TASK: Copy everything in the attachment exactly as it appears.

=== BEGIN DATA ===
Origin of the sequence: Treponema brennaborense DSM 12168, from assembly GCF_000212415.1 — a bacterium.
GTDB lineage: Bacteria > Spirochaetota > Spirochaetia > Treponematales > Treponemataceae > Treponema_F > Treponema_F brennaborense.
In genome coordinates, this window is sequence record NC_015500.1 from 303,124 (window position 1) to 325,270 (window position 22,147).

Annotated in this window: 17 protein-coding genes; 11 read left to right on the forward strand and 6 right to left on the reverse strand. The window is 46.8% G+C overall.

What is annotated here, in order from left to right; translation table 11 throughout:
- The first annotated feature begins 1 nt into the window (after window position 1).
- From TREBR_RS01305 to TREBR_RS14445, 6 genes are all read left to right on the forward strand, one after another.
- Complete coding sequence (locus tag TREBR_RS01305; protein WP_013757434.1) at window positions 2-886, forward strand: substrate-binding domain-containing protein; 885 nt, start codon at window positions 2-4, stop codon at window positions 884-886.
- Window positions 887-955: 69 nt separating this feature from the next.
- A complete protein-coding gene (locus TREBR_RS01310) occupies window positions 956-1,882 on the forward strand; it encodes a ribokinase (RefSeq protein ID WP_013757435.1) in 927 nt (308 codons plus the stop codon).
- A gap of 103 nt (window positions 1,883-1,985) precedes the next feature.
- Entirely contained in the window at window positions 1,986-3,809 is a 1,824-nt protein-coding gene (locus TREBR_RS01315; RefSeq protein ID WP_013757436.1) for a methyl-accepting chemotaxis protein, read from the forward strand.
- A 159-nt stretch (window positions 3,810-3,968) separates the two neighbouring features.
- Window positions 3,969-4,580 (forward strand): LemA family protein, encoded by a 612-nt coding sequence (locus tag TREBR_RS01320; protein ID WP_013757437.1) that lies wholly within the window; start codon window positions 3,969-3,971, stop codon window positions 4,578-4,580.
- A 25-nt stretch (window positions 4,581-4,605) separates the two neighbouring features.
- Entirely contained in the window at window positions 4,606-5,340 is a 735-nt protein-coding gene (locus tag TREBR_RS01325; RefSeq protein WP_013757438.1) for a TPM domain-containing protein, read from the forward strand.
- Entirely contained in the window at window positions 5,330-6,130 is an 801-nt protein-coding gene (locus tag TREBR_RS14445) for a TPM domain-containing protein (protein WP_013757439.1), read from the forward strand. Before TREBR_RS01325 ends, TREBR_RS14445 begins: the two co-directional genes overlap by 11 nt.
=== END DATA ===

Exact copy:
Origin of the sequence: Treponema brennaborense DSM 12168, from assembly GCF_000212415.1 — a bacterium.
GTDB lineage: Bacteria > Spirochaetota > Spirochaetia > Treponematales > Treponemataceae > Treponema_F > Treponema_F brennaborense.
In genome coordinates, this window is sequence record NC_015500.1 from 303,124 (window position 1) to 325,270 (window position 22,147).

Annotated in this window: 17 protein-coding genes; 11 read left to right on the forward strand and 6 right to left on the reverse strand. The window is 46.8% G+C overall.

What is annotated here, in order from left to right; translation table 11 throughout:
- The first annotated feature begins 1 nt into the window (after window position 1).
- From TREBR_RS01305 to TREBR_RS14445, 6 genes are all read left to right on the forward strand, one after another.
- Complete coding sequence (locus tag TREBR_RS01305; protein WP_013757434.1) at window positions 2-886, forward strand: substrate-binding domain-containing protein; 885 nt, start codon at window positions 2-4, stop codon at window positions 884-886.
- Window positions 887-955: 69 nt separating this feature from the next.
- A complete protein-coding gene (locus TREBR_RS01310) occupies window positions 956-1,882 on the forward strand; it encodes a ribokinase (RefSeq protein ID WP_013757435.1) in 927 nt (308 codons plus the stop codon).
- A gap of 103 nt (window positions 1,883-1,985) precedes the next feature.
- Entirely contained in the window at window positions 1,986-3,809 is a 1,824-nt protein-coding gene (locus TREBR_RS01315; RefSeq protein ID WP_013757436.1) for a methyl-accepting chemotaxis protein, read from the forward strand.
- A 159-nt stretch (window positions 3,810-3,968) separates the two neighbouring features.
- Window positions 3,969-4,580 (forward strand): LemA family protein, encoded by a 612-nt coding sequence (locus tag TREBR_RS01320; protein ID WP_013757437.1) that lies wholly within the window; start codon window positions 3,969-3,971, stop codon window positions 4,578-4,580.
- A 25-nt stretch (window positions 4,581-4,605) separates the two neighbouring features.
- Entirely contained in the window at window positions 4,606-5,340 is a 735-nt protein-coding gene (locus tag TREBR_RS01325; RefSeq protein WP_013757438.1) for a TPM domain-containing protein, read from the forward strand.
- Entirely contained in the window at window positions 5,330-6,130 is an 801-nt protein-coding gene (locus tag TREBR_RS14445) for a TPM domain-containing protein (protein WP_013757439.1), read from the forward strand. Before TREBR_RS01325 ends, TREBR_RS14445 begins: the two co-directional genes overlap by 11 nt.